Filed under: Architecture, interior design, Materials | Tags: Eric Barrett, texture, wallpaper
Ceramic designer Eric Barrett founded Conrete Blond in 2002 in reaction to the prevailing conservatism in the use of concrete in interior and exterior spaces. The designer creates permanent wall castings with traditional wallpaper prints embossed onto an entire surface of concrete. The concrete castings come with a variety of sizes, finishes and patterns to choose from. Barrett focuses on interior and exterior wall cladding, flooring and custom concrete castings.
via:: Concrete Blond
Filed under: Architecture, biomimicry & Ecology, interior design, technology | Tags: cables, optical, solar
The SolarPoint™ Lighting system, also called hybrid solar lighting, consists of a roof-mounted SolarPoint™ Platform, a 45’ long plastic fiber optic bundle, and a number of special “hybrid” luminaires. The technology concentrates natural sunlight into a small bundle of optical fibers that “pipe” sunlight directly into a building or enclosure. Special lighting fixtures called hybrid luminaires diffuse light throughout the space, delivering up to 25,000 peak lumens. The hybrid luminaires blend the natural light with existing artificial lighting to provide controllable interior lighting. As sunlight levels increase and decrease, a daylight harvesting controller automatically increases or decreases the co-located artificial lighting proportionally, providing significant energy savings during daylight hours.
via:: sunlight direct
Filed under: Architecture, Materials, technology | Tags: concrete, Transparent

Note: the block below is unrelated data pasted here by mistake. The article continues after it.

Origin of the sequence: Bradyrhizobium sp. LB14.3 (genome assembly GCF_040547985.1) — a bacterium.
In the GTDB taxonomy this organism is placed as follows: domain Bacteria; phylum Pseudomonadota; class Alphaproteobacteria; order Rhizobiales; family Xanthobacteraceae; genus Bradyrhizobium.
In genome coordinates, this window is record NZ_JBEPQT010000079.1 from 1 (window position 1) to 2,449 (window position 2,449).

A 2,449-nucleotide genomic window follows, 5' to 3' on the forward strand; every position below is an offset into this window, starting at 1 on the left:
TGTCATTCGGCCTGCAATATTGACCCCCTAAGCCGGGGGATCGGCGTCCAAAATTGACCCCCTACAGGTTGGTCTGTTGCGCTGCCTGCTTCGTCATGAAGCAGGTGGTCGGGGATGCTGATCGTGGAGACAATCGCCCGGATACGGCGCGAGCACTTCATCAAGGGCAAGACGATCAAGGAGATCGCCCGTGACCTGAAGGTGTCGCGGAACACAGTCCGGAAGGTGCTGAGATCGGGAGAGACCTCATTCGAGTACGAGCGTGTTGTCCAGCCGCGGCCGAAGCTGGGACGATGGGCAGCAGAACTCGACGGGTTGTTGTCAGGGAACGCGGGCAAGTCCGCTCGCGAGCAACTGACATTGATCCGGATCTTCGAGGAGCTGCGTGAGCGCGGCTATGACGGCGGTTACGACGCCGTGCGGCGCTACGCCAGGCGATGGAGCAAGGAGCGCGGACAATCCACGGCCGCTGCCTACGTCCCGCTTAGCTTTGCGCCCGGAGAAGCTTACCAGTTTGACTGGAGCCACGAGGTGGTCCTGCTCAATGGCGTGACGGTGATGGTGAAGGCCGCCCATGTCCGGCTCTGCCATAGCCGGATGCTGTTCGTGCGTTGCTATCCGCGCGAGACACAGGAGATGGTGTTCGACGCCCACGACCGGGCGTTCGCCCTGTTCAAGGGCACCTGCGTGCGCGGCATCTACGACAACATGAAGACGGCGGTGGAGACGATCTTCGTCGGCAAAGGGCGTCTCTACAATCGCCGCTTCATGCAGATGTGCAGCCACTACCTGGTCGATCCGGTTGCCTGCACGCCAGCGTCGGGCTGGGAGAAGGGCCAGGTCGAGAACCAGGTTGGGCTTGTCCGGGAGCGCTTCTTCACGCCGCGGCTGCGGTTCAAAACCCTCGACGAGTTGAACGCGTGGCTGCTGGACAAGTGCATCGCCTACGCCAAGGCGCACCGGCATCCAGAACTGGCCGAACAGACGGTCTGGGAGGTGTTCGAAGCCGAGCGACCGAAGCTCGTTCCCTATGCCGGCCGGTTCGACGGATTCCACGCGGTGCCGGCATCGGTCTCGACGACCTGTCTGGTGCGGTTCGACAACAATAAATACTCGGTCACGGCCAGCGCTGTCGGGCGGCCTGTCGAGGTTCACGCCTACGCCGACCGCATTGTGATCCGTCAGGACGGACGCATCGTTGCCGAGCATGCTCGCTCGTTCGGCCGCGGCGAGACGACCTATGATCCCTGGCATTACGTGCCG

Litracon concrete is a combination of optical fibres and fine concrete. It can be produced as prefabricated building blocks. Due to the small size of the fibres, they blend into concrete becoming a component of the material like small pieces of aggregate. In this manner, the result is not only two materials – glass in concrete – mixed, but a third, new material, which is homogeneous in its inner structure and on its main surfaces as well.
Filed under: Architecture, energy, technology | Tags: energy recuperation, human energy, revolving door
This revolving door is equipped with a special generator that is driven by the human energy applied to the door whilst the generator controls the rotating speed of the door and makes it safer. The ceiling of the revolving door is made of safety class and gives a clear view of the technology. A set of super capacitors stores the generated energy as a buffer and provides a consistent supply for the low energy LED lights in the ceiling.
via:: Boon Edam
Filed under: Architecture, Product Design | Tags: assymetric, ergonomics, panic bar
Safety is an extremely relevant topic in highly frequented buildings with frequently changing users/visitors. Hewi has developed a special panic device with horizontal bar according to DIN EN 1125 for fitting on emergency exit doors at which panic situations are to be expected. This assymetric design enables easier and more intuitive opening of the door in case of emergency as the door can be unlocked.
Filed under: Architecture, biomimicry & Ecology | Tags: grow, roots, structural strenght, trees
In the depths of northeastern India, in one of the wettest places on earth, bridges aren’t built – they’re grown. The living bridges of Cherrapunji, India are made from the roots of the Ficus elastica tree. This tree produces a series of secondary roots from higher up its trunk and can comfortably perch atop huge boulders along the riverbanks. The War-Khasis, a tribe in Meghalaya, long ago noticed this tree and saw in its powerful roots an opportunity to easily cross the area’s many rivers. Now, whenever and wherever the need arises, they simply grow their bridges. So unlike our modern bridges, who need regular maintenance this bridge only gets stronger in time.
Filed under: Architecture, biomimicry & Ecology, Materials | Tags: hydrophobic, lotus, lotusan, paint
Dirt particles are unable to hold on the leaves of the lotus plant and simply flow off with the rain droplets that fall on the plant. The Lotusan® exterior coating possesses a highly water-repellent surface similar to that of the lotus leaf. Its microstructure has been modeled on the lotus plant to minimize the contact area for water and dirt. The surface additionally offers enhanced hydrophobic properties.